A new beatitude for crime control

Frank Phipps

Sunday, January 21, 2018

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The Jamaica Observer reported on August 2, 2015 that, “National Security Minister Peter Bunting believes that controlling the flow of guns into Jamaica will not, by itself, solve the country's crime problem. What is needed, as well, is a change in the culture of violence.”. And, two years later, also in the Observer (November 2, 2017), guest columnist Richard Blackford wrote, “Right now, Jamaica's crime cancer is eating us alive, and even if we put in all the social intervention programmes desired, crime management and control is still a matter for the police”.

The Gleaner editorial of Monday, January 15, 2018, 'In a state of anarchy', suggested that Government has lost a grip on crime and the country is lurching deeper into anarchy. As well, Americans have been advised by their Government not to visit certain areas here — some of us wouldn't dare go there, or even near there, while others live there. So it is that Jamaica is ostracised like hell with communities infested and overrun by crime to remain in eternal damnation and others in purgatory quarantined by fear to avoid spread of the disease.

The Gleaner editorial of Wednesday, January 17, 2018 sums it up by saying that the many attempts to reduce violence in Jamaica have all failed. The programmes that have been tried with massive spending of scarce cash to deal with the ever-escalating problem of violent crime, especially murder that any day may spill over to cripple the entire country, provide no lasting solution to the problem.

In the 70s there was the infamous and expensive state of public emergency that was misused for partisan political purposes when the only benefit was victory at elections. There was the Suppression of Crimes Act giving the police extraordinary powers depriving citizens of their fundamental rights for what was only a dent on the body of crime while the problem remained; and we still put up with the Gun Court that was “red because it was dread”, where the sacrifice of public trials exceeded its beneficial value.

We all remember the stories of horrors and terror in Tivoli Gardens in May 2010 in a failed attempt to capture one man to solve someone else's crime problem and, hopefully, ours as well, that we are still paying for. Now we have the zones of special operations (ZOSO) locking down communities identified for crime control and providing social intervention with 'goodies' such as our resources allow. When the Bill for ZOSO was before a committee of Parliament I questioned whether it was a good idea to provide social investment in communities infested by crime. I suggested that it could be seen as reward for bad behaviour. What if we tried something different by providing social intervention to communities in need and with good behaviour where violent crime is concerned, empowering them to keep off criminal infestation? It would form a new beatitude for crime control that requires taking care of one's own safety.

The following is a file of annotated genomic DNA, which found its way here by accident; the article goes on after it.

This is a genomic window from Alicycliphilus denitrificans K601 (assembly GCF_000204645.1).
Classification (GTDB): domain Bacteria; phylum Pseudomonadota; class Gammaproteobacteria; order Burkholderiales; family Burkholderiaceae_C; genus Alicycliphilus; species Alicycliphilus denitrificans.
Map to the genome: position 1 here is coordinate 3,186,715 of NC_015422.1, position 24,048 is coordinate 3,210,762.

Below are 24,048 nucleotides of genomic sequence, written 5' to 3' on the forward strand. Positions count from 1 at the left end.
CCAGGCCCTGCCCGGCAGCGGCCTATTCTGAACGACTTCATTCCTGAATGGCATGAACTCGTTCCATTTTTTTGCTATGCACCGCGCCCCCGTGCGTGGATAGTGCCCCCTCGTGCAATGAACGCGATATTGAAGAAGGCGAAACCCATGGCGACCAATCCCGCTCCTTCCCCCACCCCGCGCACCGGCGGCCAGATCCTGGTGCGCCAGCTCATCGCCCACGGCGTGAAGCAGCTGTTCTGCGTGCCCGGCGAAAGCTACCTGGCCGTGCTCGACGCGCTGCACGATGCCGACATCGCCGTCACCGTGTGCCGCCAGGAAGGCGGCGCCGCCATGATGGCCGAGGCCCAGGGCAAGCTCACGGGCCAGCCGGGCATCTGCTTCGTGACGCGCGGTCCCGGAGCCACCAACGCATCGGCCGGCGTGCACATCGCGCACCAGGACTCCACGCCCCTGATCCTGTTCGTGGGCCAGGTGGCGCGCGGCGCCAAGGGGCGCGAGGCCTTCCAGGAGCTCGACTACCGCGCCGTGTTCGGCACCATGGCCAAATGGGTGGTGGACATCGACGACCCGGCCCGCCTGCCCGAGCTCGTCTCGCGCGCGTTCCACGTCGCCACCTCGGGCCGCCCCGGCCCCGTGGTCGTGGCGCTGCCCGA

Crime control should not be left solely to the police. It is time for the people to assume the primary responsibility to control crime in their community. The Sunday Gleaner of July 23, 2016 suggests that there are persons who know the wrongdoers in the communities where crime is rampant, some even benefit from criminal activity and remain silent. This silence is what frustrates efforts at crime control, causing devastating effects on the whole community and traumatising the nation. The police are entitled to some sympathy and understanding in carrying out their duty, although our support is at times withheld when they are doing the right thing the wrong way.